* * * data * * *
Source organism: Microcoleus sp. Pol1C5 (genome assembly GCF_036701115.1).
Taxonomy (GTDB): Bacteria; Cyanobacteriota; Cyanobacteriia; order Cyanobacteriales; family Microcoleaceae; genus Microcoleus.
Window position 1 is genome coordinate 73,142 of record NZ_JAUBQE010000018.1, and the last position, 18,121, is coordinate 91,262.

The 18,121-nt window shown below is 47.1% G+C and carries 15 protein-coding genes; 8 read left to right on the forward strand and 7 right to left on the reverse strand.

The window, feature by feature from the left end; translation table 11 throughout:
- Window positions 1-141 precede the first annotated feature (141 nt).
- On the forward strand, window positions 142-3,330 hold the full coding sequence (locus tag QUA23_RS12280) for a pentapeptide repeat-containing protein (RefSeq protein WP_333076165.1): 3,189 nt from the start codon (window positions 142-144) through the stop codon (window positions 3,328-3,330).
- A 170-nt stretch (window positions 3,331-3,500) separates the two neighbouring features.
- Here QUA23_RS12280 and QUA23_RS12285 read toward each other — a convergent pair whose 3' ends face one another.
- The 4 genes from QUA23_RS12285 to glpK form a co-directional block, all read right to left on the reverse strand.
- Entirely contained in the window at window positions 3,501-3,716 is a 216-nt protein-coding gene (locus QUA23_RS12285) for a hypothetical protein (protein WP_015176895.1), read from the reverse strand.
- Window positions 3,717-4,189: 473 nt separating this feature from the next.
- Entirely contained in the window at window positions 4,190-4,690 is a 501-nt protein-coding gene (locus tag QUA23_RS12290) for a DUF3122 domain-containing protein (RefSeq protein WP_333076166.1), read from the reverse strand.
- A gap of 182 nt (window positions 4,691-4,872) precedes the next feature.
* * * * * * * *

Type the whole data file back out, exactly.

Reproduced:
Source organism: Microcoleus sp. Pol1C5 (genome assembly GCF_036701115.1).
Taxonomy (GTDB): Bacteria; Cyanobacteriota; Cyanobacteriia; order Cyanobacteriales; family Microcoleaceae; genus Microcoleus.
Window position 1 is genome coordinate 73,142 of record NZ_JAUBQE010000018.1, and the last position, 18,121, is coordinate 91,262.

The 18,121-nt window shown below is 47.1% G+C and carries 15 protein-coding genes; 8 read left to right on the forward strand and 7 right to left on the reverse strand.

The window, feature by feature from the left end; translation table 11 throughout:
- Window positions 1-141 precede the first annotated feature (141 nt).
- On the forward strand, window positions 142-3,330 hold the full coding sequence (locus tag QUA23_RS12280) for a pentapeptide repeat-containing protein (RefSeq protein WP_333076165.1): 3,189 nt from the start codon (window positions 142-144) through the stop codon (window positions 3,328-3,330).
- A 170-nt stretch (window positions 3,331-3,500) separates the two neighbouring features.
- Here QUA23_RS12280 and QUA23_RS12285 read toward each other — a convergent pair whose 3' ends face one another.
- The 4 genes from QUA23_RS12285 to glpK form a co-directional block, all read right to left on the reverse strand.
- Entirely contained in the window at window positions 3,501-3,716 is a 216-nt protein-coding gene (locus QUA23_RS12285) for a hypothetical protein (protein WP_015176895.1), read from the reverse strand.
- Window positions 3,717-4,189: 473 nt separating this feature from the next.
- Entirely contained in the window at window positions 4,190-4,690 is a 501-nt protein-coding gene (locus tag QUA23_RS12290) for a DUF3122 domain-containing protein (RefSeq protein WP_333076166.1), read from the reverse strand.
- A gap of 182 nt (window positions 4,691-4,872) precedes the next feature.